The diary of the World Cup in Qatar: Virus "Qatar Syndrome" robs the last will of one's own

The metal bars in Doha and the endless announcements by the volunteers at this World Cup still seem strange, but routine returns after a week.

The diary of the World Cup in Qatar: Virus "Qatar Syndrome" robs the last will of one's own

The metal bars in Doha and the endless announcements by the volunteers at this World Cup still seem strange, but routine returns after a week. Not everything is perfectly organized, but develops its own charm. Qatar Syndrome is rampant. Is your own will broken?

"Al Salam Alaikom" is what FIFA announces in its daily evening briefings. A brief overview of the upcoming day's games, some statistics and sometimes a note to the media. Contact with players and officials from Japan and England only with masks, it says, for example. Otherwise Corona will be over in Doha, it seems. Getting used to the old life before the pandemic is surprisingly easy. Meanwhile, the pictures of the fans without masks are causing huge protests in China. A crazy world.

The weekend will probably bring the warmest days of the World Cup so far. The heat presses everything onto the ground, the fine desert dust can be felt in the lungs even in the metropolis of Doha. Long broken by the giant foam hands, the lattice snakes and the mantras of the assistants (who often have to wait half a day in this sun at subway stations, in parks or in front of buildings), Doha's visitors follow the instructions. "Exit here" and "Entry there".

The directions, sometimes blared by automated megaphones and repeated everywhere, have long since become a running gag among fans and volunteers. It works like this: The viewers shout "Metro?". A bunch of helpers replies at the top of their lungs: "This way!". Everybody is laughing. Qatar Syndrome is spreading. Everyone is in the boat of organized chaos. That is no longer frustrating chaos. Nobody can get excited for weeks. That `s how it is.

Another water, the heat continues, tipped the plastic bottle on ex, flicked it into the trash can. Directly a next one behind. Into the stadium through the security gates. "Hello, sir! How are you today?" Laptop out, put the five smartphones in the shell. "Is that your backpack? Can you show me that?" Backpack on, water bottles out. "You must remove the labels." Someone always has scissors. snap snap. The security also has to grin at the madness and shrugs their shoulders. FIFA is just "crazy" and only allows the tournament sponsor water. Crazy.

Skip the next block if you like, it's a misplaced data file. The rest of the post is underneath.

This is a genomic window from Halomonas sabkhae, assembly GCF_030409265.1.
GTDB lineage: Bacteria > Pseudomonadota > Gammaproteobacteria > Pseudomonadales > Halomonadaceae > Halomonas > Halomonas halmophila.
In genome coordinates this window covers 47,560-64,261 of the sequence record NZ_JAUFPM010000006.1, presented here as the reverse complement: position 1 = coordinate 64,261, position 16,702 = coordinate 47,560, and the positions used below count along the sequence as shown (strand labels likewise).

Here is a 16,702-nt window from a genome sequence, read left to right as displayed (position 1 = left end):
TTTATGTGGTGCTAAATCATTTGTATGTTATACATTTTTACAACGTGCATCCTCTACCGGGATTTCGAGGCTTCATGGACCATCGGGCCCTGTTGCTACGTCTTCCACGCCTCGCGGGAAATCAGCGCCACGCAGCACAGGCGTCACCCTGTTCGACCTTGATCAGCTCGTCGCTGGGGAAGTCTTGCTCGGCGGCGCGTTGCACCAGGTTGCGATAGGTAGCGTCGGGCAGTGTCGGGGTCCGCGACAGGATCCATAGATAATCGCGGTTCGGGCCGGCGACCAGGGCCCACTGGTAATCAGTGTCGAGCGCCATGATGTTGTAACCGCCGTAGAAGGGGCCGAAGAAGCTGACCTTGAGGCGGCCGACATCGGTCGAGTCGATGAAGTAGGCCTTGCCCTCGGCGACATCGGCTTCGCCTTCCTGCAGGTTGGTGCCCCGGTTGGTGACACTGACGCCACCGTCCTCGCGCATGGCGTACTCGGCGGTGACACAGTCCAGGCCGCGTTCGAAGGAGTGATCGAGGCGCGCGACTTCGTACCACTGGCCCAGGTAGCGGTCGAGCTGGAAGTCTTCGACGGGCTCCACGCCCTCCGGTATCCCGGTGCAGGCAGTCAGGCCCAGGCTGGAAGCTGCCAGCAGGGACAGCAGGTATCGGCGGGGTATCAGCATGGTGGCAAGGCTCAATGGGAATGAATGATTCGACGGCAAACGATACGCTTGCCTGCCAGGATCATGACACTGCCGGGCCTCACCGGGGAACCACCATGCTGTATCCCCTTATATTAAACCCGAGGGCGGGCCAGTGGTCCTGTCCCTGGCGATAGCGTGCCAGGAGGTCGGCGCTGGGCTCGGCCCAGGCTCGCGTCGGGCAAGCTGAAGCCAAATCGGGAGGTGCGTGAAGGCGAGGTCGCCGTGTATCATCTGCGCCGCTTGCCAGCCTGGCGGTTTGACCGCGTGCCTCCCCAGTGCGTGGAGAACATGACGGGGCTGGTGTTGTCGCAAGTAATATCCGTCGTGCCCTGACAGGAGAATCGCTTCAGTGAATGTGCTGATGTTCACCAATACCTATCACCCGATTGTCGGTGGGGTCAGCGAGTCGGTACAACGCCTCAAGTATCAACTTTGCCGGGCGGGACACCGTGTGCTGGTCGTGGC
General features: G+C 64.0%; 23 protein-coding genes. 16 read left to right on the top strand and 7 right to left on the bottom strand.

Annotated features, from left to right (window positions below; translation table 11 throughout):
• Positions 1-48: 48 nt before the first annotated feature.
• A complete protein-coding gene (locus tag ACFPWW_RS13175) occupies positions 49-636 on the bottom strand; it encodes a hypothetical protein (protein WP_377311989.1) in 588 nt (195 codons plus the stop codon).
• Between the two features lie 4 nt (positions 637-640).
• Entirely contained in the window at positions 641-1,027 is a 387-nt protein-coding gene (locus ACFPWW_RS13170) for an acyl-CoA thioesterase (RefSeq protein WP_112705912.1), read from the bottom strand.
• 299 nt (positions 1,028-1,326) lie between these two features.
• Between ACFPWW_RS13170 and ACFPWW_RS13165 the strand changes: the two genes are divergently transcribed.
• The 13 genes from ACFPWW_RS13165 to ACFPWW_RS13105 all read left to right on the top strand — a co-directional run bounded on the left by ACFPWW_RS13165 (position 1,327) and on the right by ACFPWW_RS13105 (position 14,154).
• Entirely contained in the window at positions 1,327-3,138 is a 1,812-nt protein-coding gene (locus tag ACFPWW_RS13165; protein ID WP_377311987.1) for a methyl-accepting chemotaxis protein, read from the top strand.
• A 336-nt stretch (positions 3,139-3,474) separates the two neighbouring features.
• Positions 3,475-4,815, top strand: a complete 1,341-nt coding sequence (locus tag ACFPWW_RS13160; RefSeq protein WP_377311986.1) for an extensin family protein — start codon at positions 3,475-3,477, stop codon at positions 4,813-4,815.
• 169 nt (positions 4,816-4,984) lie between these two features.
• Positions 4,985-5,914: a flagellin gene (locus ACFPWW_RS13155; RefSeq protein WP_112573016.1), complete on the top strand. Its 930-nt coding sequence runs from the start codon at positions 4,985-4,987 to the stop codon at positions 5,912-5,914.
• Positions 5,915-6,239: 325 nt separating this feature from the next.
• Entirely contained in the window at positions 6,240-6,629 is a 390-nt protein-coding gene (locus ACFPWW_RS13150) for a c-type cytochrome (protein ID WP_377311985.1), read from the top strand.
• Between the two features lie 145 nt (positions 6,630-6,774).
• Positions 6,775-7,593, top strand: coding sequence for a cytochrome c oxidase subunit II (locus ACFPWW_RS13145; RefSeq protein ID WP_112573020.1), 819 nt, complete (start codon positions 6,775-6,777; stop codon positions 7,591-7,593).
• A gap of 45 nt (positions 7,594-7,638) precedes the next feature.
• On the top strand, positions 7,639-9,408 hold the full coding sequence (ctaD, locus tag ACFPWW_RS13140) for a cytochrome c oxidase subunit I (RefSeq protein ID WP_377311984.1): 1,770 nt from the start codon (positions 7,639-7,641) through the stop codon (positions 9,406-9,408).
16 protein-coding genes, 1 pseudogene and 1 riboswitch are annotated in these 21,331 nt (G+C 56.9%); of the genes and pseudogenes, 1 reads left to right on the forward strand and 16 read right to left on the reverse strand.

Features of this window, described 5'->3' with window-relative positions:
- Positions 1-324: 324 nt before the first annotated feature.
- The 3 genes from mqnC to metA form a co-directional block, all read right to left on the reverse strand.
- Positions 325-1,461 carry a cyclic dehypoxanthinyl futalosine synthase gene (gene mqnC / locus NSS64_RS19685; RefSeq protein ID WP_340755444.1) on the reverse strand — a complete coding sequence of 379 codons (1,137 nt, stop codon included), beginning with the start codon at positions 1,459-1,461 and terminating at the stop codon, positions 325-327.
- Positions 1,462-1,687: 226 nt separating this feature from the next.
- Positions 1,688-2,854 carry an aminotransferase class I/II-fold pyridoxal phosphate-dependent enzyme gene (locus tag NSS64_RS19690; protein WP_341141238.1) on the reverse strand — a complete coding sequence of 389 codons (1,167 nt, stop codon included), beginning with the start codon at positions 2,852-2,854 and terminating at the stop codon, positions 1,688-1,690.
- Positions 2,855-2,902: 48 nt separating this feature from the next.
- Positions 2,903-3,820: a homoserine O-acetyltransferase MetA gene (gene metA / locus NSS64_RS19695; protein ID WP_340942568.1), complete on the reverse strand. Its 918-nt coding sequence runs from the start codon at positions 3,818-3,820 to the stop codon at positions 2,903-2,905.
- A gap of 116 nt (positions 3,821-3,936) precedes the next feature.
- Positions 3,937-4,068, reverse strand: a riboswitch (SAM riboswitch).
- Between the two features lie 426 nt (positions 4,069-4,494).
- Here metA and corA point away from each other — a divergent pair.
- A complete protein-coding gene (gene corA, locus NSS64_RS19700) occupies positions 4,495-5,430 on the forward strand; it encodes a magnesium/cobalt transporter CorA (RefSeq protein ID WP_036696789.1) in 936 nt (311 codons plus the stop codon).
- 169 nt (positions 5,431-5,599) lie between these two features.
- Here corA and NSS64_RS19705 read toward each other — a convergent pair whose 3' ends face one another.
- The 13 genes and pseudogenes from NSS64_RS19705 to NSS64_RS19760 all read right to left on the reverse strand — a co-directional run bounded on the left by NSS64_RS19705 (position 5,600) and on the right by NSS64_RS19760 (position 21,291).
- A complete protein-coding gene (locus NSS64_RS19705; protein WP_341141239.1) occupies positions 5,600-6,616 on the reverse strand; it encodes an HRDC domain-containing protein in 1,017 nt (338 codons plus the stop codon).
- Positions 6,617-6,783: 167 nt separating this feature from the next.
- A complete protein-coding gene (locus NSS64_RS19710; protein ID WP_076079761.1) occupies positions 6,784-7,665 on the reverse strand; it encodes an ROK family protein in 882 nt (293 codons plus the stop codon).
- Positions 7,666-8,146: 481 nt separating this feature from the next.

Actually water bottles. Rounded off, everyone uses five to ten of these bottles, which are only available in the small 0.4 liter format. Feel free to extrapolate what that will mean after a month of World Cup with more than a million visitors in the desert state. The number will not be small. In any case, Qatar is something of a water consumption world champion, after all, the jet from the line (just like electricity) is free for Qataris.

According to the organizers, this tournament should be the first climate-neutral world championship in history. The claim is given a yellow card by the environmental organization Carbon Market Watch. According to the investigation, millions of tons of CO₂ were embezzled in the accounts of Qatar and FIFA. The e-mail from FIFA that says you can fill up reusable water bottles in the media centers doesn't help either. The search for water dispensers ends with a single small machine in a huge hall. The water tastes stale.

The sun is slowly setting, in Qatar it is dawn at 4.30 p.m. When the muezzin calls in the red kitsch evening light, it has a special romance that invites you to pause and dream. But work calls. To the grandstand. The game will start soon. Today's raffle is: Will the gigantic World Cup trophy go up for the opening? Answer: Increased in the last few days. Sometimes he's just forgotten. Like the German duel with Japan. Scandal: Is that why the DFB-Elf started in the desert sand?

A colleague wants to do the clown in the stands. He can't stand the screaming anymore. Kasper is one of those cheerleaders who is supposed to heat up the atmosphere in the stadium and yells at the spectators more than Tim Thoelke could ever do in the Leipzig stadium. Some fight back. For days now, you've only been coming to the World Cup arenas with earplugs. Others drag themselves up the stairs, coughing. The air conditioners constantly cool the stadiums down to 18, maybe even 19 degrees. They are sometimes overhead and sometimes embedded in the steps. Education City Stadium is chilled when you sit and muggy when you stand. Another water. Game over, close the laptop, get out of the stadium and onto the bus.

These means of transport are also an issue here. An armada of buses is on the way to every game. Despite the existing metro with two-minute intervals. Electric buses would definitely have been more climate-friendly, but here the engines hum loud and stinky. Unless you're being let out on the Autobahn (see Wednesday's diary), the drivers are always friendly, although not always the safest, as they're not trained to drive buses. "Metro?" - "This way!"

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